Study is Testing Mosquito Biting Rates and Control Methods
Grayson Brown, an entomologist at the University of Kentucky and Past President of the Entomological Society of America, is testing the biting rate of mosquitoes in residential backyards in Lexington, KY, and is also monitoring the effectiveness of mosquito control products.
Due to a very wet summer and an early spring, the mosquito biting rate has been high this year — about 6-7 bites per minute — especially in older neighborhoods.
About 90-95 percent of the bites have come from the Asian tiger mosquito, an invasive species that is believed to have been brought to the U.S. in used tire shipments in the 1980s. The Asian tiger is known to transmit dengue fever and other diseases.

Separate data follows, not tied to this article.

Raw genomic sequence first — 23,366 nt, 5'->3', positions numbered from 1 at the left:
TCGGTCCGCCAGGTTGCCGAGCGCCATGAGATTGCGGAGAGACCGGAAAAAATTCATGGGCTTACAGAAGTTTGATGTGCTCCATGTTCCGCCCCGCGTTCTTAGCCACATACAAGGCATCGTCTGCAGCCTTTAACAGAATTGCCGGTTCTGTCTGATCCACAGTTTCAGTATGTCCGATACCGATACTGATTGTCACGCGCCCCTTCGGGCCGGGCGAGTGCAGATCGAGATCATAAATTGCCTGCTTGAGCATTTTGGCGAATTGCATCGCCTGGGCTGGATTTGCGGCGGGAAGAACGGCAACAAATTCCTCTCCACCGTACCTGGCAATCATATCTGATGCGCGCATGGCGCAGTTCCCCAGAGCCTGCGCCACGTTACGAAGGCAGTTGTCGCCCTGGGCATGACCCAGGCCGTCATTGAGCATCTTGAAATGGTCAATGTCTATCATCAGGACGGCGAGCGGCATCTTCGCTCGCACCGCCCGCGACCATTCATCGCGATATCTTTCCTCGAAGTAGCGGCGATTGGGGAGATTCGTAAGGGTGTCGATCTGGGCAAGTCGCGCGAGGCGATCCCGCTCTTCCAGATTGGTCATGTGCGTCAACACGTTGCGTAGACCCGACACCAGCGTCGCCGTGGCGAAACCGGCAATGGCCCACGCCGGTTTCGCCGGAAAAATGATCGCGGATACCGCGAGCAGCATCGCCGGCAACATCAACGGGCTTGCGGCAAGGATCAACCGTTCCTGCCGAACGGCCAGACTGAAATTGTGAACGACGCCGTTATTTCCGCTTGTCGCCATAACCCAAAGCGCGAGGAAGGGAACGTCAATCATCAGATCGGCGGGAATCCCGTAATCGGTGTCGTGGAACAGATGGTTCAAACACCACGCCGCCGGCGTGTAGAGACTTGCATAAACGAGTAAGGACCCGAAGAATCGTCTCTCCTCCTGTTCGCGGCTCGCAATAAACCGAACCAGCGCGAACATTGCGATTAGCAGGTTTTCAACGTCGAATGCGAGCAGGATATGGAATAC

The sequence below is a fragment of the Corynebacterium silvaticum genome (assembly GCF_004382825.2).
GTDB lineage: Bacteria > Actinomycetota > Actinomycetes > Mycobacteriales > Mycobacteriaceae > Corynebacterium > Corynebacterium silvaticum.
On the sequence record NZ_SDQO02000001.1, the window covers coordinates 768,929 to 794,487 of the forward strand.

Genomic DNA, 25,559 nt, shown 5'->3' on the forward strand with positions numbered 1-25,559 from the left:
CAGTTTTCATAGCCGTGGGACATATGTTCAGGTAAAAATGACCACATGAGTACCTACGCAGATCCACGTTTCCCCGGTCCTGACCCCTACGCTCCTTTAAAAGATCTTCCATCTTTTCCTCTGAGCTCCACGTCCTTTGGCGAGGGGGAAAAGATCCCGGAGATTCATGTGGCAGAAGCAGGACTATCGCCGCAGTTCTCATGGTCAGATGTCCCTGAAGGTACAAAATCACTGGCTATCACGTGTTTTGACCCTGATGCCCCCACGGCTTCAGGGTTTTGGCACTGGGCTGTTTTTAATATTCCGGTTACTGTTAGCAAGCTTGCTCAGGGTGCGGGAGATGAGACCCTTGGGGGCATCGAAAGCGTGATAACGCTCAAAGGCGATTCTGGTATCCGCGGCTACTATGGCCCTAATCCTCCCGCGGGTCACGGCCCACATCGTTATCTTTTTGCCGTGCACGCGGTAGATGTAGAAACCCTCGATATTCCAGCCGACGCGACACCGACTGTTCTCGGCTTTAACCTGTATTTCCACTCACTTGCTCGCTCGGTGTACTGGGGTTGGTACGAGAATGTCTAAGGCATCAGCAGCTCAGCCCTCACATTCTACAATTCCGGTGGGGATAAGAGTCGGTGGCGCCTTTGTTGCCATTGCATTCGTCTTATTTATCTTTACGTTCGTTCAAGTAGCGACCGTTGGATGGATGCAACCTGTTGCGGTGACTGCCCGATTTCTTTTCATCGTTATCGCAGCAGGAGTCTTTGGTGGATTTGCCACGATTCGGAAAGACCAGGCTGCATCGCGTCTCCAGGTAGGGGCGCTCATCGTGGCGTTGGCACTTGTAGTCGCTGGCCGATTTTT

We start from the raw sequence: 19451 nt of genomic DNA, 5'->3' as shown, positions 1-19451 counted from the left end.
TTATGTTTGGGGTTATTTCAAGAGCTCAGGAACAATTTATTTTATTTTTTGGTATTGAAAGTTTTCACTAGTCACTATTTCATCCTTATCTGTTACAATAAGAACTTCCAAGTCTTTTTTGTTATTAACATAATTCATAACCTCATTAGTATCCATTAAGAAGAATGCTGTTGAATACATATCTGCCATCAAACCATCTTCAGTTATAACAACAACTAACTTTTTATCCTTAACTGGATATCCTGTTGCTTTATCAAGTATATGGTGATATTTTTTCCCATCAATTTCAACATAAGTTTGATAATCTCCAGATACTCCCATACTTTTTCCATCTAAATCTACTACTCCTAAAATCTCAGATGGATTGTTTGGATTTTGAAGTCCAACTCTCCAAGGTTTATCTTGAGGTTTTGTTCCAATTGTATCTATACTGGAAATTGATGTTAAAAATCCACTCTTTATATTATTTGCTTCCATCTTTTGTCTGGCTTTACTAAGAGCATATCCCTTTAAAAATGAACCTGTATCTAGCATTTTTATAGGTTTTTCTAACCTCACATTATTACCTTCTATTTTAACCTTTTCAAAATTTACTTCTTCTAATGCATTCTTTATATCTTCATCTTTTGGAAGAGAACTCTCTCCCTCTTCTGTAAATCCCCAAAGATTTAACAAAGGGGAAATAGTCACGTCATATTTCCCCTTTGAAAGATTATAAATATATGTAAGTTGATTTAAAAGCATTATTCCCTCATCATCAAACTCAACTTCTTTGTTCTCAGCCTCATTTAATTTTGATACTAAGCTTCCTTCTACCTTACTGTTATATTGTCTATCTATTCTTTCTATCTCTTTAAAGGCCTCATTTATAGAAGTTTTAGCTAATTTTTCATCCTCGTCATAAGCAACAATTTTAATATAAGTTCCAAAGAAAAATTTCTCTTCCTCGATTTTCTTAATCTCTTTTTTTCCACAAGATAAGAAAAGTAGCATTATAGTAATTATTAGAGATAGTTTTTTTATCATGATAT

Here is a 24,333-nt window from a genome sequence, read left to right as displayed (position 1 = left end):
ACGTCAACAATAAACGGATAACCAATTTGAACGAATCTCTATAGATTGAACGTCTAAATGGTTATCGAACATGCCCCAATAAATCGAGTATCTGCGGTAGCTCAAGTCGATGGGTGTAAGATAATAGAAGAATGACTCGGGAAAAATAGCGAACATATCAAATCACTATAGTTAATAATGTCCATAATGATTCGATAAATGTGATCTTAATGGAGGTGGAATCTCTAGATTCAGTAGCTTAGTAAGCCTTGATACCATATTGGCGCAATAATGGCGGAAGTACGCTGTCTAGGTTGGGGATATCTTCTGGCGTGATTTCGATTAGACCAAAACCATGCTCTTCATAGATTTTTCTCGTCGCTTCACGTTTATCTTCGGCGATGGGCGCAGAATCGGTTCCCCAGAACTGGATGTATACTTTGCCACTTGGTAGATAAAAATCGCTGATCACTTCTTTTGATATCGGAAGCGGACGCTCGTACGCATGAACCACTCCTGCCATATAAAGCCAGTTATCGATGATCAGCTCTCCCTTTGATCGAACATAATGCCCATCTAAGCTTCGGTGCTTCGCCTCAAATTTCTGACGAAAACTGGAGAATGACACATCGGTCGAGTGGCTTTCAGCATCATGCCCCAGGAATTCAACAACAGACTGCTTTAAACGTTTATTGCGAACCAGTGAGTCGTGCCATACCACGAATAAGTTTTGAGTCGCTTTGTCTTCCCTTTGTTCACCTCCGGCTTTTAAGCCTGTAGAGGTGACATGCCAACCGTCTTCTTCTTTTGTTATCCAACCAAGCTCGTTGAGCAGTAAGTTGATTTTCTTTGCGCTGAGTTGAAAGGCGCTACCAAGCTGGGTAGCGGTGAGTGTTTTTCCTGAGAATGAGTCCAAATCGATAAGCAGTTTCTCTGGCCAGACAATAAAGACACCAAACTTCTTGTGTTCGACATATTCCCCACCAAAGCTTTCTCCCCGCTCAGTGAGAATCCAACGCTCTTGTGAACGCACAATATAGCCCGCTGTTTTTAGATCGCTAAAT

“Some Asian tiger mosquitoes have tested positive in the United States for other viruses, but it’s not a principal vector for human disease right now in the U.S. But it sure is a possible threat as cases of dengue fever have been reported in South Florida,” Brown said.
Brown, who has conducted this study for several years, and his colleagues are also testing various control products, including chemicals and traps. Brown has found that they are able to control about 90 percent of the mosquito population for four-to-six-week periods.
The following video explains the study:
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